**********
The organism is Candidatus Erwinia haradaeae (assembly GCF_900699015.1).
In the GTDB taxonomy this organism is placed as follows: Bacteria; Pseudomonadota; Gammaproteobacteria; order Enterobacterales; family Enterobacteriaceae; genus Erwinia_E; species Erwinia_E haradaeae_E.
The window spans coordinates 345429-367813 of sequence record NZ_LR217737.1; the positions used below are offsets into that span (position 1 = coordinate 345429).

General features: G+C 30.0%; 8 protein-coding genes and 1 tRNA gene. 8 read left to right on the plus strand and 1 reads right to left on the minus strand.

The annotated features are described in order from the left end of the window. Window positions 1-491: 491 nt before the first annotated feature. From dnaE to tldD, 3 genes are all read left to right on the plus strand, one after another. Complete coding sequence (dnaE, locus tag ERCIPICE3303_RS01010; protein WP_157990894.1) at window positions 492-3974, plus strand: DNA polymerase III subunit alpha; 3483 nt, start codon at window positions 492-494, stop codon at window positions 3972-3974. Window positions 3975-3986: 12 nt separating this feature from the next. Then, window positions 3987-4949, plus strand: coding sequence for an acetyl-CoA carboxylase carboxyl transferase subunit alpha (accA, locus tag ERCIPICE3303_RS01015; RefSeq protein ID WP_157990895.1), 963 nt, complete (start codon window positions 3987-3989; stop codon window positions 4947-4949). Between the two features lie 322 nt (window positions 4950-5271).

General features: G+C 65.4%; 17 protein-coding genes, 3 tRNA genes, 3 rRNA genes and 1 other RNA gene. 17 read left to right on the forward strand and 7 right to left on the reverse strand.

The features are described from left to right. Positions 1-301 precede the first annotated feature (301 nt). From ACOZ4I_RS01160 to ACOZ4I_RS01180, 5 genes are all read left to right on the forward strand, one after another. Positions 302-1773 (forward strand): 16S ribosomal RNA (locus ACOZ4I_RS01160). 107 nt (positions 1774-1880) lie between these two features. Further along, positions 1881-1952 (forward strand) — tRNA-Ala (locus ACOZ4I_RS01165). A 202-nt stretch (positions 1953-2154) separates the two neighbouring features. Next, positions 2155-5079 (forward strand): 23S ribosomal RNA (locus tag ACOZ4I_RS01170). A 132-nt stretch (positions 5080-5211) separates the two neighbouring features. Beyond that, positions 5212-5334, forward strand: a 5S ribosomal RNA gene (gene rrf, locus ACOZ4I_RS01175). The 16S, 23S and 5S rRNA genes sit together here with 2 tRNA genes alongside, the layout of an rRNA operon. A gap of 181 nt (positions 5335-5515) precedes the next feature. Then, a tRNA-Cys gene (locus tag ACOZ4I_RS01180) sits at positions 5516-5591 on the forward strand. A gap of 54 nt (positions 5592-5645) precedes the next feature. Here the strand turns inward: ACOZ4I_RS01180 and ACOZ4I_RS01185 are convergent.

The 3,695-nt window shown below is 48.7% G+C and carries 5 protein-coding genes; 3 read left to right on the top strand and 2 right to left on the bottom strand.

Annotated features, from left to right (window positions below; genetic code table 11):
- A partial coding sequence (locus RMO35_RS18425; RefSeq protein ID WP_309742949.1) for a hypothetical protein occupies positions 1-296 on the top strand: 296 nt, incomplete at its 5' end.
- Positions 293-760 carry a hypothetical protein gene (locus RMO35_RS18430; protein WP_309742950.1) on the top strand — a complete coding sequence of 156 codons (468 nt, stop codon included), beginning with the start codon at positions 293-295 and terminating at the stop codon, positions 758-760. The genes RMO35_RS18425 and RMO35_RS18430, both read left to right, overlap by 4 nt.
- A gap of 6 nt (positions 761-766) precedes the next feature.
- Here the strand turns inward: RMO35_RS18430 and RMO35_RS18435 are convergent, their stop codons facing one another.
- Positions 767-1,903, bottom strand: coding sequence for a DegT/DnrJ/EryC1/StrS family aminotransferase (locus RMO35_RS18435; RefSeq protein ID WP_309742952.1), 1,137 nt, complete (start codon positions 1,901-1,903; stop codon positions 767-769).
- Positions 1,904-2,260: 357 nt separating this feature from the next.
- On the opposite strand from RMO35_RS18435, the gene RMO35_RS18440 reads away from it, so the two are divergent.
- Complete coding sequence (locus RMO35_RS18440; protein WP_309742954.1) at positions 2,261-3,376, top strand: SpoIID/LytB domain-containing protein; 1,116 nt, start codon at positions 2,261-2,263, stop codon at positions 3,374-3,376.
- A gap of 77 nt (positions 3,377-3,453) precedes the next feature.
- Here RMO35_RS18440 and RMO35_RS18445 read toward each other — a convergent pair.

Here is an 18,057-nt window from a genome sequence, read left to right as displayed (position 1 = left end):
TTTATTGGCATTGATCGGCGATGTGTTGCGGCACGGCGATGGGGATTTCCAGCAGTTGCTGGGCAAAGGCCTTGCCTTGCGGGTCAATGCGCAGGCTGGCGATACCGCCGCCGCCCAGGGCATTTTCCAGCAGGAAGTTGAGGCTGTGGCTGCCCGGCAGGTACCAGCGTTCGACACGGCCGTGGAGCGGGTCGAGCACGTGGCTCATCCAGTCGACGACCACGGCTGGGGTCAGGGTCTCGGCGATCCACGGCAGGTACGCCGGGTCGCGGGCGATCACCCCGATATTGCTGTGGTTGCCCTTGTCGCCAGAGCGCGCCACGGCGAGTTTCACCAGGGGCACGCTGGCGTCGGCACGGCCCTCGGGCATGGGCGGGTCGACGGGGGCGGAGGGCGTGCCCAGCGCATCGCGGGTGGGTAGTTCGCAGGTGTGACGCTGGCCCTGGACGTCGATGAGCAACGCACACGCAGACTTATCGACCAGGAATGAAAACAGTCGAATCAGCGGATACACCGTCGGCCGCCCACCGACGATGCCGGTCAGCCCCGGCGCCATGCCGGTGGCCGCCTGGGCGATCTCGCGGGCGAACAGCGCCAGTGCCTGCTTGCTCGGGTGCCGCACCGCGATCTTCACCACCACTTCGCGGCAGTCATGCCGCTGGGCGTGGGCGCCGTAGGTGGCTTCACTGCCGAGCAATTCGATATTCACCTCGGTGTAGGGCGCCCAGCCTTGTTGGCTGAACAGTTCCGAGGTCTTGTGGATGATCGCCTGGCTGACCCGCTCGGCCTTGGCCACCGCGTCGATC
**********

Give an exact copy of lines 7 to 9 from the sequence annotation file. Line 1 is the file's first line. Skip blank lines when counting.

The features are described from left to right. Positions 1-301 precede the first annotated feature (301 nt). From ACOZ4I_RS01160 to ACOZ4I_RS01180, 5 genes are all read left to right on the forward strand, one after another. Positions 302-1773 (forward strand): 16S ribosomal RNA (locus ACOZ4I_RS01160). 107 nt (positions 1774-1880) lie between these two features. Further along, positions 1881-1952 (forward strand) — tRNA-Ala (locus ACOZ4I_RS01165). A 202-nt stretch (positions 1953-2154) separates the two neighbouring features. Next, positions 2155-5079 (forward strand): 23S ribosomal RNA (locus tag ACOZ4I_RS01170). A 132-nt stretch (positions 5080-5211) separates the two neighbouring features. Beyond that, positions 5212-5334, forward strand: a 5S ribosomal RNA gene (gene rrf, locus ACOZ4I_RS01175). The 16S, 23S and 5S rRNA genes sit together here with 2 tRNA genes alongside, the layout of an rRNA operon. A gap of 181 nt (positions 5335-5515) precedes the next feature. Then, a tRNA-Cys gene (locus tag ACOZ4I_RS01180) sits at positions 5516-5591 on the forward strand. A gap of 54 nt (positions 5592-5645) precedes the next feature. Here the strand turns inward: ACOZ4I_RS01180 and ACOZ4I_RS01185 are convergent.

The 3,695-nt window shown below is 48.7% G+C and carries 5 protein-coding genes; 3 read left to right on the top strand and 2 right to left on the bottom strand.

Annotated features, from left to right (window positions below; genetic code table 11):